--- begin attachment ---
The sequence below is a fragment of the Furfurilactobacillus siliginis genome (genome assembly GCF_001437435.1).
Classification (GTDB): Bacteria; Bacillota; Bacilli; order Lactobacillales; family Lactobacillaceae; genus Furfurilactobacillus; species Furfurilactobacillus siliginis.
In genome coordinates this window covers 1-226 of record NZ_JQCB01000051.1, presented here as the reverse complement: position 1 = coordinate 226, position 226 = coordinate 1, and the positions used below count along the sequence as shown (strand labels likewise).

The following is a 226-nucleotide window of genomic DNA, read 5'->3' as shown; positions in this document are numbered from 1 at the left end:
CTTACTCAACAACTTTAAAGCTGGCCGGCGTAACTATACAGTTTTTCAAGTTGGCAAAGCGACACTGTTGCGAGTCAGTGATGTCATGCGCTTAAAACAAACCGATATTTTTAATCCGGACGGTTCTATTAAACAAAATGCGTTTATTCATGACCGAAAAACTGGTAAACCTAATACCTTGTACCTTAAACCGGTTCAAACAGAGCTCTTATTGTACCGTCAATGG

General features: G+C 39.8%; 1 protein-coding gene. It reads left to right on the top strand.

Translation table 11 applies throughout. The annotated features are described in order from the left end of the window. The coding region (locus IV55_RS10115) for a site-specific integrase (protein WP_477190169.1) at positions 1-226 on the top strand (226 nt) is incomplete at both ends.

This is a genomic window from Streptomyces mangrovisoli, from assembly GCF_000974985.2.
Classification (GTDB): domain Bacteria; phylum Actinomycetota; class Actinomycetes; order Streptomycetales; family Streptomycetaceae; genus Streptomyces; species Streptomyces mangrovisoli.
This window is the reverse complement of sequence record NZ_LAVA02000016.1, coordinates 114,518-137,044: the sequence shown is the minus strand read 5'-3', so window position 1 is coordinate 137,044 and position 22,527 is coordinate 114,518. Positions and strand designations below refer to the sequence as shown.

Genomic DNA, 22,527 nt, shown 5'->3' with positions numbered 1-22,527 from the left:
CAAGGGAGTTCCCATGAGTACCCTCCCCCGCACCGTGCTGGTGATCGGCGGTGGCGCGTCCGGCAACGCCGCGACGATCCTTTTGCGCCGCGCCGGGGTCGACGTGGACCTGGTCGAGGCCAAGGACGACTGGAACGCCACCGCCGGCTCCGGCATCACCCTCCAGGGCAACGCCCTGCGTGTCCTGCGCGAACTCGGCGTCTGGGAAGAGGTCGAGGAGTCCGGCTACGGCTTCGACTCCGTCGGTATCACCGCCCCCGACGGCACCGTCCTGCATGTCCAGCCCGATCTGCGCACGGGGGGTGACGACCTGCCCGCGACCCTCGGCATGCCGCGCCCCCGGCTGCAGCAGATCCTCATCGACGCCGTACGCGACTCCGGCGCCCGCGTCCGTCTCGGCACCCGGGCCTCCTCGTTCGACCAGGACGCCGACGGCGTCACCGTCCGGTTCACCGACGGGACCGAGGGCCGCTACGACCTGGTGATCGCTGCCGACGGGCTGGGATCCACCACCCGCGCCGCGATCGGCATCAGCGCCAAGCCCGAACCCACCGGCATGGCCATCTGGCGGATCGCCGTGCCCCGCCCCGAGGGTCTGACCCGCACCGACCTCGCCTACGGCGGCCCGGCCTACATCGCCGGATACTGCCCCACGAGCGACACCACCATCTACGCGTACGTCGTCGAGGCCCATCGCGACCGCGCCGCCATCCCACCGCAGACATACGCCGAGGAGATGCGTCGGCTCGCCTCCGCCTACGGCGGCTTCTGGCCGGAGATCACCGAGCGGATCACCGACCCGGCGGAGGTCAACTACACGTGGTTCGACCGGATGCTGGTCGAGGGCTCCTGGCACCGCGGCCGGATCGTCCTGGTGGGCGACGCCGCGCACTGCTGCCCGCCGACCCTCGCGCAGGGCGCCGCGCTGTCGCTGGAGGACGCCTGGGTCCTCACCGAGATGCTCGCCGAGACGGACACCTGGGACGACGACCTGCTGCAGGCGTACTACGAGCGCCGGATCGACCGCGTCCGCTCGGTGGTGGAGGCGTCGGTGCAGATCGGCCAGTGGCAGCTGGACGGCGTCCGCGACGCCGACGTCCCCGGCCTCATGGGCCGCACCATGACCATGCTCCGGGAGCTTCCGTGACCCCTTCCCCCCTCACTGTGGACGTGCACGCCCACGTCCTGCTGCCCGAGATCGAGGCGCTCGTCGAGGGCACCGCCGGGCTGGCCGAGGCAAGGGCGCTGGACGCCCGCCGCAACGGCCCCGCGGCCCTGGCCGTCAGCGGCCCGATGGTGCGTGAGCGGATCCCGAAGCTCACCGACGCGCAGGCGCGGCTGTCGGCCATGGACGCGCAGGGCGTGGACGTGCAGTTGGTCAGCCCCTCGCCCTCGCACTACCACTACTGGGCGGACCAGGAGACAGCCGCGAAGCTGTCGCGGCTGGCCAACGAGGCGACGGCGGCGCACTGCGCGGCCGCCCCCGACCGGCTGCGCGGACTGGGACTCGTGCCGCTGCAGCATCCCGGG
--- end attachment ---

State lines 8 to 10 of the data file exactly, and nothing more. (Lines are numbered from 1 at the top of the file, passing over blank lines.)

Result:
This is a genomic window from Streptomyces mangrovisoli, from assembly GCF_000974985.2.
Classification (GTDB): domain Bacteria; phylum Actinomycetota; class Actinomycetes; order Streptomycetales; family Streptomycetaceae; genus Streptomyces; species Streptomyces mangrovisoli.
This window is the reverse complement of sequence record NZ_LAVA02000016.1, coordinates 114,518-137,044: the sequence shown is the minus strand read 5'-3', so window position 1 is coordinate 137,044 and position 22,527 is coordinate 114,518. Positions and strand designations below refer to the sequence as shown.